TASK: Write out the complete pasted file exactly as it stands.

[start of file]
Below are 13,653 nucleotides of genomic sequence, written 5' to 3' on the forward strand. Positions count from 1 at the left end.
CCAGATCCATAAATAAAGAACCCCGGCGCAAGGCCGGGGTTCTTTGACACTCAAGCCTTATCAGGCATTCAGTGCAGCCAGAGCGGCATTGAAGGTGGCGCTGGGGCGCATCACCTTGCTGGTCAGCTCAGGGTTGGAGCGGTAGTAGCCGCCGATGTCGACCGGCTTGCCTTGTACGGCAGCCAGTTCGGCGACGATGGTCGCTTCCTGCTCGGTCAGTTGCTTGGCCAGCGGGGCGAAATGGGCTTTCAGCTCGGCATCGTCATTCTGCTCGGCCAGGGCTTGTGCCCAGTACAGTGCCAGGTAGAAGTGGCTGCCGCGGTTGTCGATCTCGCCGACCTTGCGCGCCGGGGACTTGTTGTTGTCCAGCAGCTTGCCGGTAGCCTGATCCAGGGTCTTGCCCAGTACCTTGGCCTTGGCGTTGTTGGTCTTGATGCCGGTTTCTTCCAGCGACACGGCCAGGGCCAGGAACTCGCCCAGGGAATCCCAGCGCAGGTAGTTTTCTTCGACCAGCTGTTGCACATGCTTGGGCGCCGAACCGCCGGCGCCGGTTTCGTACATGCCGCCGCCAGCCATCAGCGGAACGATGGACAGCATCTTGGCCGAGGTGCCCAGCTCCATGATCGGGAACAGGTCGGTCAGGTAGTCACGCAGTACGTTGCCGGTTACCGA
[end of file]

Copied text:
Below are 13,653 nucleotides of genomic sequence, written 5' to 3' on the forward strand. Positions count from 1 at the left end.
CCAGATCCATAAATAAAGAACCCCGGCGCAAGGCCGGGGTTCTTTGACACTCAAGCCTTATCAGGCATTCAGTGCAGCCAGAGCGGCATTGAAGGTGGCGCTGGGGCGCATCACCTTGCTGGTCAGCTCAGGGTTGGAGCGGTAGTAGCCGCCGATGTCGACCGGCTTGCCTTGTACGGCAGCCAGTTCGGCGACGATGGTCGCTTCCTGCTCGGTCAGTTGCTTGGCCAGCGGGGCGAAATGGGCTTTCAGCTCGGCATCGTCATTCTGCTCGGCCAGGGCTTGTGCCCAGTACAGTGCCAGGTAGAAGTGGCTGCCGCGGTTGTCGATCTCGCCGACCTTGCGCGCCGGGGACTTGTTGTTGTCCAGCAGCTTGCCGGTAGCCTGATCCAGGGTCTTGCCCAGTACCTTGGCCTTGGCGTTGTTGGTCTTGATGCCGGTTTCTTCCAGCGACACGGCCAGGGCCAGGAACTCGCCCAGGGAATCCCAGCGCAGGTAGTTTTCTTCGACCAGCTGTTGCACATGCTTGGGCGCCGAACCGCCGGCGCCGGTTTCGTACATGCCGCCGCCAGCCATCAGCGGAACGATGGACAGCATCTTGGCCGAGGTGCCCAGCTCCATGATCGGGAACAGGTCGGTCAGGTAGTCACGCAGTACGTTGCCGGTTACCGA